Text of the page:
# Function as a Solution to Specific Conditions

• I
I'm trying to solve some statistical mechanics. This problem appeared.

##\frac{f\left(0\right)}{f\left(a\right)}f\left(x+a\right)=f\left(x\right)##

Any idea as to which function will satisfy this equation?

DrClaude
Mentor
##f(x) = Ce^{\pm x}##

• ##f(x) = Ce^{\pm x}##
Nice. How did you work that out? Is an exponential function the only solution to this problem?

DrClaude
Mentor
Nice. How did you work that out?
From the observation that ##f(x) \propto f(x+a) / f(a)## requires that an addition in the argument becomes an (inverse) multiplication of the function, and I recognized the exponential. (I actually thought about log first, but then realized I had it backwards )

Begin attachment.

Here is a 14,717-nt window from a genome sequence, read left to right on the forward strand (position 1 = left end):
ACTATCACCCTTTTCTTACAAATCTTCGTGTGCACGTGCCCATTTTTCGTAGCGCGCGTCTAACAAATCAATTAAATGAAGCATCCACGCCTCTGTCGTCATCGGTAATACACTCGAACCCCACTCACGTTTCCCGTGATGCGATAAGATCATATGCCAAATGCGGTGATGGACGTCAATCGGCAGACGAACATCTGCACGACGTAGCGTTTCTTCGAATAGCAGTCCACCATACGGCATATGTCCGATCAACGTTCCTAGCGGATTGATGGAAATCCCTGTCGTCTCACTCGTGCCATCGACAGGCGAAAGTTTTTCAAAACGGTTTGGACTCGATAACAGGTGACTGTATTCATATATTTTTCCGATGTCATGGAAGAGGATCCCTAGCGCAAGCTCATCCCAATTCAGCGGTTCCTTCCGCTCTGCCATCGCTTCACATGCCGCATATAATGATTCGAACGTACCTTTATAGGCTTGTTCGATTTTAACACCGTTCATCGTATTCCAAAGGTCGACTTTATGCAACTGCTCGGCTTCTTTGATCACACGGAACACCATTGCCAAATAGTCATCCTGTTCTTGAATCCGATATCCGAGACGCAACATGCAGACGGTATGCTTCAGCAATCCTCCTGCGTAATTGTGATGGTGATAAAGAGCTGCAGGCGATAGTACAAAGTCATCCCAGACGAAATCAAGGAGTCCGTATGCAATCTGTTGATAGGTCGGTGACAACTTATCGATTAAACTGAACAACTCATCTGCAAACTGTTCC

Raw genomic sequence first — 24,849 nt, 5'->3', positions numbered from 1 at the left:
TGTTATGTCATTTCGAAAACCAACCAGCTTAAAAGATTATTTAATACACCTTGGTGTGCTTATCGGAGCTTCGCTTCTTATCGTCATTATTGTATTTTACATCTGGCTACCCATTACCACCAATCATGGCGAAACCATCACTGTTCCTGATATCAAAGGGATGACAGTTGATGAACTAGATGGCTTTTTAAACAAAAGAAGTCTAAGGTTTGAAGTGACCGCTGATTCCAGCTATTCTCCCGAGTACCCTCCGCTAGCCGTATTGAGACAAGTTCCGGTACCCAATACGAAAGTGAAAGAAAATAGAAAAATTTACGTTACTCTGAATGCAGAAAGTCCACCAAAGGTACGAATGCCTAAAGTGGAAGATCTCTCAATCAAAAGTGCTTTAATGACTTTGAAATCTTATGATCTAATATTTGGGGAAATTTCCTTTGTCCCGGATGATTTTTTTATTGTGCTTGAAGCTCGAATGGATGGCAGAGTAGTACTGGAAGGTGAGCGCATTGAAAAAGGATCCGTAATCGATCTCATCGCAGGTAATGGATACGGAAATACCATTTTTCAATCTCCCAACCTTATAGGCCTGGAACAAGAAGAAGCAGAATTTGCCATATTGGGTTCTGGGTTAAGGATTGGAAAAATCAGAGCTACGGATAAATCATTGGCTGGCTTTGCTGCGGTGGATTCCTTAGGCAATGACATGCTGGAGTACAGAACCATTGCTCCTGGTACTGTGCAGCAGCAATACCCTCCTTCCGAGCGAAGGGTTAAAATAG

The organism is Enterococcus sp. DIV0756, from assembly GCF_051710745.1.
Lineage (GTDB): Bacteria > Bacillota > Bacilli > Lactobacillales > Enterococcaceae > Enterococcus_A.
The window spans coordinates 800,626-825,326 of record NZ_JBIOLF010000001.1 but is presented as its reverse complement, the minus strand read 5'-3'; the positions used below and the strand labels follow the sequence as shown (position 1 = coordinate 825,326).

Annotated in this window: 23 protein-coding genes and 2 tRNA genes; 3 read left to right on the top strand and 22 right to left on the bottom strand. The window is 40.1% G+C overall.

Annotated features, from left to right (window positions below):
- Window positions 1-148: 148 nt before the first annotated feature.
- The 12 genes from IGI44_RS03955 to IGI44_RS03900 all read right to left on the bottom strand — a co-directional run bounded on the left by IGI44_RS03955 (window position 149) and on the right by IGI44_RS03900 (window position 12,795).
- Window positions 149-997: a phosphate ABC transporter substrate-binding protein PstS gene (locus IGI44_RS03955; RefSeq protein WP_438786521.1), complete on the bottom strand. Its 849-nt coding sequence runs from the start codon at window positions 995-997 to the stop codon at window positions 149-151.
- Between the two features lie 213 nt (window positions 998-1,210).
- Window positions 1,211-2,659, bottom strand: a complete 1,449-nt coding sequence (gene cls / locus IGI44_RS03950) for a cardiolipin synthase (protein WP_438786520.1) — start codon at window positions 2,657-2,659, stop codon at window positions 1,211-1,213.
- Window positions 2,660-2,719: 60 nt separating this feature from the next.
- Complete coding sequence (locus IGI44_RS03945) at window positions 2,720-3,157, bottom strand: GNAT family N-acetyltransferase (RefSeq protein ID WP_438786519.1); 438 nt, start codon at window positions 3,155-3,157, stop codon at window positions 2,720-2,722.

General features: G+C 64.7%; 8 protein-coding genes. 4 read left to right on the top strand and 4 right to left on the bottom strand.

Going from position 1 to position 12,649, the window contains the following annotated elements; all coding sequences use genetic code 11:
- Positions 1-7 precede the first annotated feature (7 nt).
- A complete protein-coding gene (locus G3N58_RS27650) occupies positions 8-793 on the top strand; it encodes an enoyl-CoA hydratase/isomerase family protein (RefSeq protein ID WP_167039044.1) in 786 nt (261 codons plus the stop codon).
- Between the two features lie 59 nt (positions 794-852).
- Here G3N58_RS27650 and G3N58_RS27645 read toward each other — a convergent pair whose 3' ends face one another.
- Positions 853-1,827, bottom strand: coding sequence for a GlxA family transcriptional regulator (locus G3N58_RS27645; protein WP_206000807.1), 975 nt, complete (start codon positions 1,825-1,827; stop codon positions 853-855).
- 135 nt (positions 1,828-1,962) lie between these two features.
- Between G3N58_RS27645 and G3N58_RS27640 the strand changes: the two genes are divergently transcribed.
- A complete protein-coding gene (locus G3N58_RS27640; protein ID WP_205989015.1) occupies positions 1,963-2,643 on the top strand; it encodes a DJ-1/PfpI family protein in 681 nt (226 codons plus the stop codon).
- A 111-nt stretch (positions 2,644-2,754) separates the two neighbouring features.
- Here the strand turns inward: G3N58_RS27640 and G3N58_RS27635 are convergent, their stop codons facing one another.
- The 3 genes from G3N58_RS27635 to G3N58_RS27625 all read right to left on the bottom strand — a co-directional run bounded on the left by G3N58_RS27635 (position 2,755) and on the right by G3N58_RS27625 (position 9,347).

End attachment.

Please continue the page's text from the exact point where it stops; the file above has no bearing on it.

Is an exponential function the only solution to this problem?
No idea. Apart from the answer I gave and ##f(x) = \mathrm{const.}##, I don't see any.

• From the observation that ##f(x) \propto f(x+a) / f(a)## requires that an addition in the argument becomes an (inverse) multiplication of the function, and I recognized the exponential. (I actually thought about log first, but then realized I had it backwards )
That's pretty neat. What branch of mathematics is that under?

DrClaude
Mentor
That's pretty neat. What branch of mathematics is that under?
I'm not a mathematician. It just comes from years of working with, and getting a feeling for, those kind of mathematical functions.

I'm not a mathematician. It just comes from years of working with, and getting a feeling for, those kind of mathematical functions.
No, I was just wondering what topic or branch this question falls under.

mfb
Mentor
The general solution is ##f(x) = Ce^{d x}##, C and d arbitrary constants. C and d can be complex if you work with complex numbers.
It is a typical homework problem to show this.

Stephen Tashi
•